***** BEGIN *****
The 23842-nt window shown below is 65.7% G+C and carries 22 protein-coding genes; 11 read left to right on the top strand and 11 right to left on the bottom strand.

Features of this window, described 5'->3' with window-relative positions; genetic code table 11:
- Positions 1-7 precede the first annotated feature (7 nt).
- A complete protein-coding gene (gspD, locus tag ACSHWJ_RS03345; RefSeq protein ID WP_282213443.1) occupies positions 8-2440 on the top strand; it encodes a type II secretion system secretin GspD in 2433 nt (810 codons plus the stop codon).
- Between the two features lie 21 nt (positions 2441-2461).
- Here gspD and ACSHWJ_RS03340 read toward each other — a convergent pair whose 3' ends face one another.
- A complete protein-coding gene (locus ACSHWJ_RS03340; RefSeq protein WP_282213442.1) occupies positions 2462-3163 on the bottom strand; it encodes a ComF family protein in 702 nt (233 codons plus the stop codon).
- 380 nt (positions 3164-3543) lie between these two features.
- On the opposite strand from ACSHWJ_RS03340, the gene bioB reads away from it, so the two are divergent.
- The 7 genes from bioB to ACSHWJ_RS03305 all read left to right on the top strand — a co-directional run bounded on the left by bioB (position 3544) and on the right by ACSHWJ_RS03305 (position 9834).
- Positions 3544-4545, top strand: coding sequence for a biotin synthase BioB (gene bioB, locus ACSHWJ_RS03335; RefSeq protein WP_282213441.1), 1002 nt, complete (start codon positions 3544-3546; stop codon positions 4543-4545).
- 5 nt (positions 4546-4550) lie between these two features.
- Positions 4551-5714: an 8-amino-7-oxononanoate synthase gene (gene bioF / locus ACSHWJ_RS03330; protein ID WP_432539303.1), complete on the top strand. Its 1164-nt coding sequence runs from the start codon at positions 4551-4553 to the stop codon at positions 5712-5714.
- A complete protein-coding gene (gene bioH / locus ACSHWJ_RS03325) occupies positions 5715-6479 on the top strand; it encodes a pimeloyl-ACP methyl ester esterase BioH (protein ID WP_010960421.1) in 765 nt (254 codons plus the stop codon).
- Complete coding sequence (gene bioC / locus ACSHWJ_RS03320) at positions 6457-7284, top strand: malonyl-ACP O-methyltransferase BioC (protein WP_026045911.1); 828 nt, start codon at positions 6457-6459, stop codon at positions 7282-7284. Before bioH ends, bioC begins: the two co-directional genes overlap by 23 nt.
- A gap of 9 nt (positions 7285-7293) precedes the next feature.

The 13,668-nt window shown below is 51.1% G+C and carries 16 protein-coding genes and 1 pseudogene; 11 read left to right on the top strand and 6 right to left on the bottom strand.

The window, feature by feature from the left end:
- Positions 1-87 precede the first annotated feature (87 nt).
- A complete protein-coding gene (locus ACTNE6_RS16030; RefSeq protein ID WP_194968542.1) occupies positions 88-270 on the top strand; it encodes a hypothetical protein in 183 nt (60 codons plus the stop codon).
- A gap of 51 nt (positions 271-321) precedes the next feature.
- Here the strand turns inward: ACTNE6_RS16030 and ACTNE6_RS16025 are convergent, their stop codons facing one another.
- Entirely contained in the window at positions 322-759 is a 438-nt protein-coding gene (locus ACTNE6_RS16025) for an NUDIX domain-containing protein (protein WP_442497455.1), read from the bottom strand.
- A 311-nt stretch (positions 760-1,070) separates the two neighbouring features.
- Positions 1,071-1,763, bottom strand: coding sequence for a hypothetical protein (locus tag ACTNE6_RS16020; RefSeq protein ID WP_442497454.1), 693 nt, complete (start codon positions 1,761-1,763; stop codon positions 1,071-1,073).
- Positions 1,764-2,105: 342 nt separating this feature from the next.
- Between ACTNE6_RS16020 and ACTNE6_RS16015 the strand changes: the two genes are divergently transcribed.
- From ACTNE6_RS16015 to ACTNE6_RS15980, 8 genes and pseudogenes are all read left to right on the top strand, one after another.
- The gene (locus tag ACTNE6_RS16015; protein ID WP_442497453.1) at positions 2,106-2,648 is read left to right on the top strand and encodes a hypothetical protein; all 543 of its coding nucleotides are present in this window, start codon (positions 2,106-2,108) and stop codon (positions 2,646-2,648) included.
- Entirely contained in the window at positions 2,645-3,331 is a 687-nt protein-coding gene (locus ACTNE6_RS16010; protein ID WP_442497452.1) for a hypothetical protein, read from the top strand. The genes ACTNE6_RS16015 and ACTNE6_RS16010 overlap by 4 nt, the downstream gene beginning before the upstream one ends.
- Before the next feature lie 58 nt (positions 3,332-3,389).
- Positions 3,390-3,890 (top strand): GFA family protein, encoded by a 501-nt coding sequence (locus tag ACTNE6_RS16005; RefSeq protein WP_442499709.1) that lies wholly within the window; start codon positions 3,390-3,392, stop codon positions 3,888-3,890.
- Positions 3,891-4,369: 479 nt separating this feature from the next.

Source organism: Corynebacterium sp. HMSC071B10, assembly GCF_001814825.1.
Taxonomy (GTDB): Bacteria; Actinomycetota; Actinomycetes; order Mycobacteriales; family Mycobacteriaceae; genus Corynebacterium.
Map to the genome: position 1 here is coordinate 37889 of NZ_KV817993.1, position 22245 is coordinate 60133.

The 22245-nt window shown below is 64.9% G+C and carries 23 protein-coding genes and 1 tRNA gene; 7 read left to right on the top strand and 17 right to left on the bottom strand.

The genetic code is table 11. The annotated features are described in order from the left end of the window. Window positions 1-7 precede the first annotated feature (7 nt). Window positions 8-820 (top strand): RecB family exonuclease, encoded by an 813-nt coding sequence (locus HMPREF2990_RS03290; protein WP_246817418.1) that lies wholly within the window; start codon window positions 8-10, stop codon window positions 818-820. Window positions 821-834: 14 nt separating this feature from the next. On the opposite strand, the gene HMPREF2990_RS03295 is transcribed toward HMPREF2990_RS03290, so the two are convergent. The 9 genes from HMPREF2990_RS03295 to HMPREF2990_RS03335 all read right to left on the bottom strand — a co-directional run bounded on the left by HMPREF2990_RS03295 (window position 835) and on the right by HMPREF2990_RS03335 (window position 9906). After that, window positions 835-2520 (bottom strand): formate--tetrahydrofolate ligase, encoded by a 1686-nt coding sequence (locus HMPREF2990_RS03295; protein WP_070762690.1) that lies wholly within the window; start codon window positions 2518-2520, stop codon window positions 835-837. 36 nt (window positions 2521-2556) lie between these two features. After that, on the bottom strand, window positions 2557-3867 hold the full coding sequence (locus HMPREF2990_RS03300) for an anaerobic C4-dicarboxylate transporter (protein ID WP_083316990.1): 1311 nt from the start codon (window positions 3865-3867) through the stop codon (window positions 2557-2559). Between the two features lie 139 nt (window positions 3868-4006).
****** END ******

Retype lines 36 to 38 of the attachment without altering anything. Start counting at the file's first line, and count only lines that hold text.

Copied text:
Map to the genome: position 1 here is coordinate 37889 of NZ_KV817993.1, position 22245 is coordinate 60133.

The 22245-nt window shown below is 64.9% G+C and carries 23 protein-coding genes and 1 tRNA gene; 7 read left to right on the top strand and 17 right to left on the bottom strand.

The genetic code is table 11. The annotated features are described in order from the left end of the window. Window positions 1-7 precede the first annotated feature (7 nt). Window positions 8-820 (top strand): RecB family exonuclease, encoded by an 813-nt coding sequence (locus HMPREF2990_RS03290; protein WP_246817418.1) that lies wholly within the window; start codon window positions 8-10, stop codon window positions 818-820. Window positions 821-834: 14 nt separating this feature from the next. On the opposite strand, the gene HMPREF2990_RS03295 is transcribed toward HMPREF2990_RS03290, so the two are convergent. The 9 genes from HMPREF2990_RS03295 to HMPREF2990_RS03335 all read right to left on the bottom strand — a co-directional run bounded on the left by HMPREF2990_RS03295 (window position 835) and on the right by HMPREF2990_RS03335 (window position 9906). After that, window positions 835-2520 (bottom strand): formate--tetrahydrofolate ligase, encoded by a 1686-nt coding sequence (locus HMPREF2990_RS03295; protein WP_070762690.1) that lies wholly within the window; start codon window positions 2518-2520, stop codon window positions 835-837. 36 nt (window positions 2521-2556) lie between these two features. After that, on the bottom strand, window positions 2557-3867 hold the full coding sequence (locus HMPREF2990_RS03300) for an anaerobic C4-dicarboxylate transporter (protein ID WP_083316990.1): 1311 nt from the start codon (window positions 3865-3867) through the stop codon (window positions 2557-2559). Between the two features lie 139 nt (window positions 3868-4006).